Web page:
Poker will always be about attrition. You might need all the chips to win but to survive you just need to last longer than the others, stay in while they bust out. It’s the plain speaking truth of the game, and with that in mind we arrived today ready to batten down hatches for a long day by the baize.
Instead, we got a fire-sale, an everything-must-go extravaganza, where in the early stages players abandoned caution, holding instead the spirit of adventure to their chests, as they freefell to either the rail or onto a soft chip-filled cushion, seven figures high.
We came expecting this tit-for-tat battle, but we finish in time for bars, clubs, tapas and the Real Madrid game (almost), with our final 24 players now in place.
The 24 that do remain should make Day 4 perfect as a prelude to the final, a mixture of professionals, Team Pros and newcomers, with records to be set and broken, and a former tennis pro (Raemon Sluiter) thrown in to keep the cholesterol average legal.
Mark, one of the EPT dealers, in action
First among them is chip leader Eugene Yanayt. He leads tonight having taking a million from former chip leader Ole-Kristian Nergard in a key hand that thrust the American into first place with 2,374,000 chips.
Following Yanayt is Torsten Brinkmann who has been among the leaders since Day 2, and who broke the million mark this afternoon when he eliminated McLean Karr, taking a bundle off of Kristoffer Thorsson in the process. He has 1,959,000.
In third place is Simon Higgins who boasts a record that is, well, brief. A quick glance at his live tournament record shows zero results. But at least he has a Hendon Mob page and he need only need look as far as EPT Berlin winner Ben Wilinofsky, as evidence that significant work experience is not always necessary for the position of champion.
If it is records you want, the departure of Wilinofsky and Lucien Cohen today ended any hope of a double winner, but there remains the prospect of a Triple Crown.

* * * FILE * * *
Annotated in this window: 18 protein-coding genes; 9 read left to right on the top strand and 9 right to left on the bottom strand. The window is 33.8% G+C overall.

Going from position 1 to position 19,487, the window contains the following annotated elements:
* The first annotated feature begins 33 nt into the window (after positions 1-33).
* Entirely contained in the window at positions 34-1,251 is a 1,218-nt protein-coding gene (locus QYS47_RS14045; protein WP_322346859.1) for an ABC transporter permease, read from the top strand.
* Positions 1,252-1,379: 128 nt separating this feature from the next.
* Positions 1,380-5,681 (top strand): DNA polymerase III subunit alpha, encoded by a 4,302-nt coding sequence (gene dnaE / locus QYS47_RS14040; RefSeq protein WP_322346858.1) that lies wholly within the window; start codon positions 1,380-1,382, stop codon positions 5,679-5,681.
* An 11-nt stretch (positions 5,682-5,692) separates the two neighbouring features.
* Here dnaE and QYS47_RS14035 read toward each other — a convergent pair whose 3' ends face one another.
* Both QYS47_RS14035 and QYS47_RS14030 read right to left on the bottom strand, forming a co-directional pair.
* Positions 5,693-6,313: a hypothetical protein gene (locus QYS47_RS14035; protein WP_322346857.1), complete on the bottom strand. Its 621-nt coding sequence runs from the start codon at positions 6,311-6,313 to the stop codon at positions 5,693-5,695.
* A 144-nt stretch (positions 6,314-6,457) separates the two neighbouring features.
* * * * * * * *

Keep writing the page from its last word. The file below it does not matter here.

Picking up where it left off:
Alex Gomes took leg one at the World Series in 2008, amid scenes of jubilation usually reserved for when Brazil win the World Cup. A little more than a year later he did the same at the WPT Bellagio Cup V (we don’t count the win in the $270 no-limit turbo at the PCA). He now stands on the brink of a potential EPT title.
Make no mistake, there is work still to be done, and his stack of 655,000 will need some sprucing up, but Gomes is a player handy with any amount in front of him. Triple Crown winners form an exclusive club (only Gavin Griffin and Roland de Wolfe occupy its brandy-stained, cigar-marked leather armchairs), but Gomes is exactly the type of player they would welcome as a member.
Victor Ramdin already has two EPT cashes this season (in the PCA and at San Remo), as has Domantas Klimciauskas (Copenhagen, Snowfest). If you want more there are the Team PokerStars Pro duo Juan Maceiras and Dag Palovic.
Maceiras has a final table and multiple EPT cashes to his name. He’s also on home soil and eager to impress in front of home crowds and reach a final table that will be broadcast across the country, becoming what would be the first Spanish EPT winner.
He may not have the home advantage but Slovakian Palovic doesn’t ever seem to need it. Forever decked out in a Slovakian scarf, Palovic, whose other affectation is to stack his chips in stacks of five, Dagged his way into Day 4 after defending for most of the day. He returns with 244,000 chips tomorrow. Stand back and watch him talk his way into the final.
We lost 30 players in the first level, a torrent of eliminations that set us up for what never seemed anything but a frenetic day of player after player departing for the cash desk. The guarantee of a payday may have done something to enthuse players not typically found at the business end of a competition like this, but for others it was a case of live fast or die, with a host of talented players busting along the way.
The list of those eliminated read like the entry list for a typical Day 1. Team PokerStars Pro Asia Raymond Wu (99th) was among the early fallers, followed by Fatima Moreira de Melo (94th), Xuan Liu (75th), Former chip leader David Sonelin (71st), Shander de Vries (70th), Ivan Demidov (67th), Will Molson (59th), Tobias Reinkemeier (57th) and Kristoffer Thorson (56th).
Team PokerStars Pro Fatima Moreira de Melo
Further eliminations followed, with Team PokerStars Pro Leo Fernandez (45th) departing one place ahead of Ben Wilinofsky (44th). Then went Ted Forrest (38th), EPT Player of the Year elect Fernando Brito (37th), Lucien Cohen (33rd) and then Eugene Katchalov (27th) at the bell.
An exciting day today should be followed by an even better one tomorrow, and until 12 noon tomorrow, when we start all over again, you can catch up on the action from Day 3 at the links below and find all the scores of the last 24 on the Official Chip Count page.
Before we leave tonight there is time to thank our “foreign” colleagues, bloggers writing in German, Dutch and Swedish, although there was a two hour spell this afternoon where I had a crack a the Swedish one, so it may be a little vague. Also thanks to our photographer Neil Stoddart for all the images used today.
That’s all for tonight then. Join us tomorrow as the last 24 players become eight. It’s often the best day. I’m contractually obliged not to miss it, but I’ll say now it will be worth tuning in voluntarily to see.
Until then, goodnight from Madrid.